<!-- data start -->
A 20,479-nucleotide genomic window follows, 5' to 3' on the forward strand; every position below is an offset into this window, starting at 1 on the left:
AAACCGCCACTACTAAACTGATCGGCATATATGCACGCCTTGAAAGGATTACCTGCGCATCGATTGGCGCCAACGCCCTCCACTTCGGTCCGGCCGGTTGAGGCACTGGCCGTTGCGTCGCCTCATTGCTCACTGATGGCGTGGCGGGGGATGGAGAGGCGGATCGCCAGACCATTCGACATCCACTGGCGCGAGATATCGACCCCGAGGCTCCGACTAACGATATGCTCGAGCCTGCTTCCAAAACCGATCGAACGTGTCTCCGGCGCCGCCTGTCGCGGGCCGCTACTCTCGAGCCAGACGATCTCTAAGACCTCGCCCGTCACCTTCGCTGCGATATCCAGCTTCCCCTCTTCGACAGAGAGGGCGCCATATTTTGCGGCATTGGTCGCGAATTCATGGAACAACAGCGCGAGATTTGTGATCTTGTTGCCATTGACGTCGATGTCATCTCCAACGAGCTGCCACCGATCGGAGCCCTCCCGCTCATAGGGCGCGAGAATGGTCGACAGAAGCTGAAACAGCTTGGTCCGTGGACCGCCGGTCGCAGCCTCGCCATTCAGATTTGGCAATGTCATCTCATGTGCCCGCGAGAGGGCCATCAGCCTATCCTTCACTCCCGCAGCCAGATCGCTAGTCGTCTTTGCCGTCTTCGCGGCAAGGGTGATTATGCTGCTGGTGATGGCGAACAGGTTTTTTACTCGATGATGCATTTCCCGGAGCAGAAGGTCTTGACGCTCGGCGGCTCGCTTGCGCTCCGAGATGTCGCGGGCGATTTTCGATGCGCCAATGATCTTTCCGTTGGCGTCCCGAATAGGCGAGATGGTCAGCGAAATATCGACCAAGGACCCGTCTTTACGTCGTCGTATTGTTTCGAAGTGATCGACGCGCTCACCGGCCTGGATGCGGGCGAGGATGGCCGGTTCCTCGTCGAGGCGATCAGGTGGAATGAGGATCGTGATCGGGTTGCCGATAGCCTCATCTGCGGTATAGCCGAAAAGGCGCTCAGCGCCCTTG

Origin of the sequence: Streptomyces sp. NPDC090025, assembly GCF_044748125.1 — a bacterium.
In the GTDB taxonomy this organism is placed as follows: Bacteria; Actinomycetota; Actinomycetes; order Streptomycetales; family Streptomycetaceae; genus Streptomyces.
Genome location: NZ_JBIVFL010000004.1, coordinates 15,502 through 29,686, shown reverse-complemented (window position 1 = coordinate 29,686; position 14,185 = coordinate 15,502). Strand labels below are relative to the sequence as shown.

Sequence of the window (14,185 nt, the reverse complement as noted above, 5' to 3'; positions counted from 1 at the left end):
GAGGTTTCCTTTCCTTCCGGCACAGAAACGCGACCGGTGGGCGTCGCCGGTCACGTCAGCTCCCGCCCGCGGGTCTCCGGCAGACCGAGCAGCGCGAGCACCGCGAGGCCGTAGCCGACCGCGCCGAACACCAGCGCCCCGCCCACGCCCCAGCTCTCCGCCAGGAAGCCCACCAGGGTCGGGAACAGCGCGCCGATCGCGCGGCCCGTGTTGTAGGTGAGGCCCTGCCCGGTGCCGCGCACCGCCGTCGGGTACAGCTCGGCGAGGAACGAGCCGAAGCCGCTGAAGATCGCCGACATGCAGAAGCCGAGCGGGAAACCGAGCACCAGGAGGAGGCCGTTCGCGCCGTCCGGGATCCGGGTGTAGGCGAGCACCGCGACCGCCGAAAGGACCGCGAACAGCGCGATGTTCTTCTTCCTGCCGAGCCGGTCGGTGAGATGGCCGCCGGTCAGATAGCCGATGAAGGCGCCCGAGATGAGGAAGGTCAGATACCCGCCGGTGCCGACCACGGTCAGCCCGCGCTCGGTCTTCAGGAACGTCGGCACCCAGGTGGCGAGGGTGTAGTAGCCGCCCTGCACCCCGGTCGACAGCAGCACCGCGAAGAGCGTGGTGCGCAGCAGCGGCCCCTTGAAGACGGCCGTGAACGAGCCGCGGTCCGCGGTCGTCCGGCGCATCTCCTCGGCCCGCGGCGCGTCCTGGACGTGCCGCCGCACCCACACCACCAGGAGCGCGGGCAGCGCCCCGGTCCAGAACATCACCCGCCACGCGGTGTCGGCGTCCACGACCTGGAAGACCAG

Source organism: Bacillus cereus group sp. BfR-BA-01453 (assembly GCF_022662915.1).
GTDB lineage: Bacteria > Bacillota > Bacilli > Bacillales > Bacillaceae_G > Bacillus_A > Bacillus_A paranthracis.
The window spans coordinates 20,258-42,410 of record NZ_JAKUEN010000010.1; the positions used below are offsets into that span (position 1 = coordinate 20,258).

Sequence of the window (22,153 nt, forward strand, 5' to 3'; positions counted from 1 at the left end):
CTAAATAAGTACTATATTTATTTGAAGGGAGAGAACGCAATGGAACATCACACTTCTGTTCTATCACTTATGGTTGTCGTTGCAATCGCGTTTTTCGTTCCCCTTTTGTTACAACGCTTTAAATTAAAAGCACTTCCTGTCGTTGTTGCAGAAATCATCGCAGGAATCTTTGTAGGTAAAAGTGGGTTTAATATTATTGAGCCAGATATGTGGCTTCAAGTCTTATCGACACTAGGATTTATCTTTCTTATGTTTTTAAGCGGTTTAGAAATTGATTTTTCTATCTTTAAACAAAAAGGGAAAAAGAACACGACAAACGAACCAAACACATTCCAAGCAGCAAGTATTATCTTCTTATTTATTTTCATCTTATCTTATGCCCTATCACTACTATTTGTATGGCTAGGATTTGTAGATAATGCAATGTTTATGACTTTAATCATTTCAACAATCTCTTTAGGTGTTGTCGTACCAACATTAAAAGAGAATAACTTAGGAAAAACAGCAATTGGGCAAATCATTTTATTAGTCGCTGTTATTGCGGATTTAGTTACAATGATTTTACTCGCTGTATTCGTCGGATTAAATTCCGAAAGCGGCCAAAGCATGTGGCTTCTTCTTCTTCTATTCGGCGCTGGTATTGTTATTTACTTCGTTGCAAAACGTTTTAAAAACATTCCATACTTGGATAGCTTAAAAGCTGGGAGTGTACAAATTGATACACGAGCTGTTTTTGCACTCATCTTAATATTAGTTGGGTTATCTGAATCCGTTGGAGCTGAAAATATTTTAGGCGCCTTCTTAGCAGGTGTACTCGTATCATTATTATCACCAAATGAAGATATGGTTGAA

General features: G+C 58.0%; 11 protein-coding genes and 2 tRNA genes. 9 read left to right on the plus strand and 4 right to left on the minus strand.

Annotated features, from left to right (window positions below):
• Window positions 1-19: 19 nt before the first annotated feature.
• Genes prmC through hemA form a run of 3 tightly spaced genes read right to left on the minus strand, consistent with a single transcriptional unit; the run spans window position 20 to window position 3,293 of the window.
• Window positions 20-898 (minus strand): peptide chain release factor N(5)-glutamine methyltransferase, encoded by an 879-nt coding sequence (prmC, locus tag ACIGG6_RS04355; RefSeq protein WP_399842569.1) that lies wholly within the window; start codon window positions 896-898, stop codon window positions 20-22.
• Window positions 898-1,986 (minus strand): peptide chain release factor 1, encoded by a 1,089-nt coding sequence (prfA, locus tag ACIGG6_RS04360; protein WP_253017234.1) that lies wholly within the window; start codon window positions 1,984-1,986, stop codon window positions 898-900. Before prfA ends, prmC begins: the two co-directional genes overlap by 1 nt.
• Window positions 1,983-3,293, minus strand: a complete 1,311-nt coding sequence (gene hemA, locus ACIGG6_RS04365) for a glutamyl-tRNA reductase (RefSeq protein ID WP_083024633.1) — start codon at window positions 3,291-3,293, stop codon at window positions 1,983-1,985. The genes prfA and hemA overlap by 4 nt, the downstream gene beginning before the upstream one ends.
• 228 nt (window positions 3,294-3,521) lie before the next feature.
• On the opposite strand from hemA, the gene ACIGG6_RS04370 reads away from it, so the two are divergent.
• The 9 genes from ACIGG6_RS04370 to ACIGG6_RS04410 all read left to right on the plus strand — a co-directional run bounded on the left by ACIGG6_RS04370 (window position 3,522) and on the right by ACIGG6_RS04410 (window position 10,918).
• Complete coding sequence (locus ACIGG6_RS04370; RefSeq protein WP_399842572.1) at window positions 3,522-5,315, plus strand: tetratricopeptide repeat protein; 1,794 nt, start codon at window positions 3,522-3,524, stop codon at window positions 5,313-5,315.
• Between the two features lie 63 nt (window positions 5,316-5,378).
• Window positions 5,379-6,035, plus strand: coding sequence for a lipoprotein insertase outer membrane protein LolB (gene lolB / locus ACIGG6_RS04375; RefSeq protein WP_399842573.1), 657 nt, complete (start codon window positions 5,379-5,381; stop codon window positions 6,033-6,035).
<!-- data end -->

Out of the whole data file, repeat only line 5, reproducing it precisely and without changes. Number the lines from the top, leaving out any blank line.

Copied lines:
Genome location: NZ_JBIVFL010000004.1, coordinates 15,502 through 29,686, shown reverse-complemented (window position 1 = coordinate 29,686; position 14,185 = coordinate 15,502). Strand labels below are relative to the sequence as shown.